Arkansas River Demersal Habitat
This taxon is one of a number of demersal species in the Arkansas River system. Demersal river fish are found at the river bottom, feeding on benthos and zooplankton. The Arkansas River rises near Leadville, Colorado at an elevation of approximately 3010 meters about thirty kilometers north of Mount Elbert, Colorado's highest peak.
Tthe upper reaches of the Arkansas River manifest turbulent high gradient passage through rugged volcanic terrain; the flow continues to the Royal Gorge, where one of the world's highest suspension bridges towers 320 meters above the river surface; thereafter, the river course flows generally eastward through Kansas, thence southeastward through Oklahoma and Arkansas until its discharge to the Mississippi River. The river basin also includes parts of the states of New Mexico, Texas and Missouri.
Chief tributaries of the Arkansas River are Purgatoire River, Fountain Creek, Pawnee River, Salt Fork River, Illinois River,Verdigris River, Neosho River, Cimarron River and the Canadian River. The mean annual discharge at Little Rock, Arkansas is approximately 1118 cubic meters per second, a level remarkably undifferentiated from virgin flow, before the era of locks, impoundments and extraction.
Water quality at the headwaters near Leadville, Colorado is quite high, consisting of cold, rapidly flowing water of pH 6.3. Concentrations of calcium, sodium, magnesium and chloride are all less than ten milligrams per liter in this pristine headwaters area.
Crossing the Southern Plains below Great Bend, Kansas, the pH elevates to a level of 8.0, sodium concentrations rise to a range of 300 to 500 mg/l, with other ions rising by similar large percentages. After receiving the more pristine runoff from the Ozark Plateau, below Fort Smith, Arkansas, the pH level can be measured as low as 7.5, and sodium along with other ion concentrations are reduced by a factor of four. At the Mississippi Embayment, nitrate and phosphate levels are elevated due to row crop agricultural runoff of this region.
A number of crayfishes are found in the Arkansas River, including Orconectes palmeri, O. nais, O. virilis, Procambarus acutus and P. simulans.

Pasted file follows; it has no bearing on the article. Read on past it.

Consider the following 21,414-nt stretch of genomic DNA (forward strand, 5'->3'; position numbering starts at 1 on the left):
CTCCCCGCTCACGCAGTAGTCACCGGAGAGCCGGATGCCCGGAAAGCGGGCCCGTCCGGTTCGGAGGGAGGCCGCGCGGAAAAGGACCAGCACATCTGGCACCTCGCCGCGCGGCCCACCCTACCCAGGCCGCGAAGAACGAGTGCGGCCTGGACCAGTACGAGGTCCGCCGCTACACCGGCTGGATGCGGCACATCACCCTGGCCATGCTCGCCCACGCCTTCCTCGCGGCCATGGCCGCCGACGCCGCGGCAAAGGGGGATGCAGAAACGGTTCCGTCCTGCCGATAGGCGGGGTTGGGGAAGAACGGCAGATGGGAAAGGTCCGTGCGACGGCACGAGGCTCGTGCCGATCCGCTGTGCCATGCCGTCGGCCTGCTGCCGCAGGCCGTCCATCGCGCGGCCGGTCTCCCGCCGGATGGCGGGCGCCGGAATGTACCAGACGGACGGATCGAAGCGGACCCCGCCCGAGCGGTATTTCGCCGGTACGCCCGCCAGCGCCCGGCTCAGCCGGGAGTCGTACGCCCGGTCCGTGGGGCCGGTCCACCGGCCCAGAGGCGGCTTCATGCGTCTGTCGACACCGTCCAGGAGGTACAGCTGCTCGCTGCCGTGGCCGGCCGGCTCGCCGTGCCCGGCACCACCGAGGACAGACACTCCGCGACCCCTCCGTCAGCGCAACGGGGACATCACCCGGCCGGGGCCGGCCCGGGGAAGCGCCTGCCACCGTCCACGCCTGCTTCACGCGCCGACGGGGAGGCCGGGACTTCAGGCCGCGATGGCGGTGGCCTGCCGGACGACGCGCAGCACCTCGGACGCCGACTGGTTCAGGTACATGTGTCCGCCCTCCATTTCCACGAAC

In the downstream reaches of the Mississippi Embayment a number of commercially important native freshwater mussels occur, including the threeridge mussel (Amblema plicata) and mapleleaf mussel (Quadrula quadrula). Other common freshwater mussels found in the Arkansas River and its tributaries are the pink papershell (Potamilus ohiensis), bleufer (P. purpuratus), fawnsfoot (Truncilla donaciformis), fragile papershell (Leptodea fragilis), pondhorn mussel (Uniomerus tetralasmus) and fluted shell mussel (Lasmigona costata).
There are 141 species of fish present in the Arkansas basin, including two near endemics: slough darter (Etheostoma gracile) and speckled darter (Etheostoma stigmae). The federally threatened and near-endemic Neosho madtom (Noturus placidus) occurs in the Neosho River, a tributary that rises in the Flint Hills. Also present in the Neosho River is the endangered Topeka shiner (Notropis topeka). The cardinal shiner (Luxilus cardinalis) is a near-endemic that is now restricted to populations in the Arkansas River and Red River, and disjunctive populations in the Neosho River.
In the upper Arkansas River mainstem is found the plains leopard frog (Rana blairi); also occurring in the upper basin are a number of reptiles, including yellow mud turtle (Kinosternon flavescens), midland smooth softshell (Apalone mutica), western spiny softshell turtle (Apalone spinifera hartwegi) and northern water snake (Nerodia sipedon). In the downriver portions of the basin (Eastern Oklahoma and Arkansas) are found the false map turtle (Graptemys pseudogeographica) and the venomous cottonmouth (Agkistrodon piscivorus).